Tangier to Essouira is a journey that balances on the line between comfortable and courageous. An adventure that takes little planning, but a lot of faith in people and the systems that drive a country.

Morocco, a destination among a handful of places at the top of most travelers to-do list. It's a country that remains just close enough to Europe to feel comfortable, but still allows for ones imagination to go wild with the idea of exotic markets, elegant islamic patterns, and seemingly endless desert. 

And while Morocco has managed to remain wild, it's surprisingly easy to navigate. Granted, all usual precautions should be taken - Morocco is truly a plan-as-you-go journey that should remain flexible and fun for as long as possible. 



With only a small backpack and no plan whatsoever, I caught the first taxi I saw from the airport to the old town Tangier - Morocco's primary port city; known for its gangs, smuggling, and sleuthing spies. Let's just say the city doesn't have the best reputation and I wasn't so keen on hanging around too long when so much to see was ahead of me.

After getting a little lost in a maze of streets, an intuitive boy turned a corner and offered me some help with finding a decent hostel - for a price of course. 1 Euro later I arrived at the large wooden doors of the "Melting Pot Hostel" and found an easy check-in, a comfortable bunk, and an assortment of backpackers from all over the world, whom would later become long-term travel partners during my time in Morocco.


But before heading off on my month of adventures, a little planning needed to take place. Specifically I had to pick a route. The main reason I chose Morocco as my destination was to see the expanse of desert in the east, and not just any desert - the Sahara. When choosing a route, I leaned heavily towards ending up in Merzouga which influenced the rest of the trip.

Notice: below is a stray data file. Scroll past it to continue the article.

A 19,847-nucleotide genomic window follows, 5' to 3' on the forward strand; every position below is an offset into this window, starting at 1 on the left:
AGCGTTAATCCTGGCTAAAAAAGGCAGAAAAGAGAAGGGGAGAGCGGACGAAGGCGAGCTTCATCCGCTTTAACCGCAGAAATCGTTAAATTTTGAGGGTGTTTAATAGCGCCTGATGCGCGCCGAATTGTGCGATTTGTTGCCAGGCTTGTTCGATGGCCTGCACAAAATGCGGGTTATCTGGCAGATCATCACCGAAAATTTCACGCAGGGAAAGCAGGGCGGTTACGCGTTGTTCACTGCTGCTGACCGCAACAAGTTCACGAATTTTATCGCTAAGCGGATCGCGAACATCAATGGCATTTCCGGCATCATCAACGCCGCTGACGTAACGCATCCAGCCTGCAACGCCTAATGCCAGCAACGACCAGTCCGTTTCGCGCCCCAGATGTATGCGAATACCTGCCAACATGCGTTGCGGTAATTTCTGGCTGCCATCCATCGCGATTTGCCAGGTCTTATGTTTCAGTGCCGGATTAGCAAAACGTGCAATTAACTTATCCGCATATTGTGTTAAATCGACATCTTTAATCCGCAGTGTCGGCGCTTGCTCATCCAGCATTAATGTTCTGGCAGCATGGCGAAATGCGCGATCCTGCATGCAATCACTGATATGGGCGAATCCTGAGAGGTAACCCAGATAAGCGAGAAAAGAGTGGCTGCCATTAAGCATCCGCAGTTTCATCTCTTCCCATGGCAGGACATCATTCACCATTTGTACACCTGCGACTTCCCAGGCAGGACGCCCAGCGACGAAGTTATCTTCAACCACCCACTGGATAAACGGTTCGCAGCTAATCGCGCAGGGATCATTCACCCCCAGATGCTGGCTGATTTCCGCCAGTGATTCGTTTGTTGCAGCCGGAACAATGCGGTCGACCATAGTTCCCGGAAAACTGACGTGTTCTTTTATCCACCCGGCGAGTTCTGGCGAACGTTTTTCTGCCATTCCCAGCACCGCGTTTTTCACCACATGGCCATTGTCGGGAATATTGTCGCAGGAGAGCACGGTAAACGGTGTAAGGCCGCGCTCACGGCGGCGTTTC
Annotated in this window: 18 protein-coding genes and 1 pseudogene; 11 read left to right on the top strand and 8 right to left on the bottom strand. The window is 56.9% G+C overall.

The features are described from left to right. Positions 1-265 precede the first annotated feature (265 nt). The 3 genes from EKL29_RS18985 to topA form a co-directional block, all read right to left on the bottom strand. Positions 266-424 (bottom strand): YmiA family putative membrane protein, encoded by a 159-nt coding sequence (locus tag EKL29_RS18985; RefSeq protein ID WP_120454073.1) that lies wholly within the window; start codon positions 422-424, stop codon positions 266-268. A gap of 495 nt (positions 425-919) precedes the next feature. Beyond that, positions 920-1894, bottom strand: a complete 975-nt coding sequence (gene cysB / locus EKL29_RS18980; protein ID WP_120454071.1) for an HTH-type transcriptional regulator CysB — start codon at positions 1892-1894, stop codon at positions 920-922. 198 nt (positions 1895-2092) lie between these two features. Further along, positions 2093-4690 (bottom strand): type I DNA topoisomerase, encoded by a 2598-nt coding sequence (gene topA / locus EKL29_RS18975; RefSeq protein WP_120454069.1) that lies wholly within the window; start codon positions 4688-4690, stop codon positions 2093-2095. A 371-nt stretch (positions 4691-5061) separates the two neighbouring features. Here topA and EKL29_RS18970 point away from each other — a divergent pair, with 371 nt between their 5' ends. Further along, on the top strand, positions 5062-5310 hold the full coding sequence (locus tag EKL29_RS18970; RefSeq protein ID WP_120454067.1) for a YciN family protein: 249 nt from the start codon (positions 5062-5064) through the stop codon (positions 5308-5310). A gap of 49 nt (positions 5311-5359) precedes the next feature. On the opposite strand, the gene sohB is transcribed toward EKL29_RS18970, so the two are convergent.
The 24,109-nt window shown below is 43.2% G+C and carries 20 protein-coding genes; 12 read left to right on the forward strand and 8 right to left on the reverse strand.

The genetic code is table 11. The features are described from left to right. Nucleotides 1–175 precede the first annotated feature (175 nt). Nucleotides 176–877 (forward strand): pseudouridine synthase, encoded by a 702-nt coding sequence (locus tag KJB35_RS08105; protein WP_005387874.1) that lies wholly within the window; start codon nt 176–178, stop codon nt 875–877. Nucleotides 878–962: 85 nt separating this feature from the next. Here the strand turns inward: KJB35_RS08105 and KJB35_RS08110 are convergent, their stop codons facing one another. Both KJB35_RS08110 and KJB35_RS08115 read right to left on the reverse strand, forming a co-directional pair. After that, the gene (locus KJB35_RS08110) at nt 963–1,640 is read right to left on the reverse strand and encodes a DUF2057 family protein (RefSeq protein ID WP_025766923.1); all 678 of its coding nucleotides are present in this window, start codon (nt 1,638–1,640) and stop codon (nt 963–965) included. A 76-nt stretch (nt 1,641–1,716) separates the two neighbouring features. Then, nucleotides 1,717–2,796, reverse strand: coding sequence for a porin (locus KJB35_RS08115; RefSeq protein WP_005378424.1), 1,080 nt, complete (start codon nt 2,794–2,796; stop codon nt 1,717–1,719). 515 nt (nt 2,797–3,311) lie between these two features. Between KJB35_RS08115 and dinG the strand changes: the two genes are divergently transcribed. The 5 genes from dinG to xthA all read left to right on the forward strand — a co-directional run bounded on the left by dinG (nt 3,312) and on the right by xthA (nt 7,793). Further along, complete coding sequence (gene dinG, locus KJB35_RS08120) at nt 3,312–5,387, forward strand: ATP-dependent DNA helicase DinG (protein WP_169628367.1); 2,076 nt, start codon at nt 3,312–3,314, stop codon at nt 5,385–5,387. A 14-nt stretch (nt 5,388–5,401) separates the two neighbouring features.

The route I took is pretty classic in terms of Moroccan backpacking and you'll see plenty of people doing the same, or reverse-route. The entire journey can be done via the local bus system, but I chose to hitch with other travelers any chance I could to lessen the time on the road a bit. 


 Supratours! Remember it. This is the primary bus company throughout all of Morocco. No need to book far in advance, but it's advisable to budget a day or two in order to get the ticket you want. In places such as Merzouga, buses may not run daily, and even if they do, a missed-bus will set you back 24 hours. Be sure to check local ticket offices when you arrive, and plan your exit accordingly. Don't be surprised when ticket offices are closed for the mid-afternoon siesta - they'll open up again soon.



The famous blue city! Chefchaouen is exactly how you would imagine it, incredibly blue. If photo taking is your main draw to Morocco, this is the place to be. However cliche it all may be, Chef is a gorgeous puzzle of blue buildings towering up the hill. That being said, aside from it's obvious appeal, I found little interest in Chef and wouldn't recommend staying for more than a day or two. Unless of course you plan on exploring the hillsides and trekking the forests. Chef is a must-see stop, but a quickie. Locals, while kind as usual, are a bit tired of tourists and will see you as the commodity that you are. 



Fes is a city with a pulse. Not for the faint of heart, vegans, or those who hate getting dirty. Fes is a place to explore with an open mind and shoes you can destroy. Expect a strong scent of meat, lye, and natural chemicals (bird shit) as the city is also a functioning leather tannery. While grimey, Fes has heart and shows it. People are welcoming, streets are narrow, and street food is plentiful. I recommend staying at least two days to really delve deep into all the nooks and crannies of Fes. And be sure to grab a handful of mint for under your nose as you go.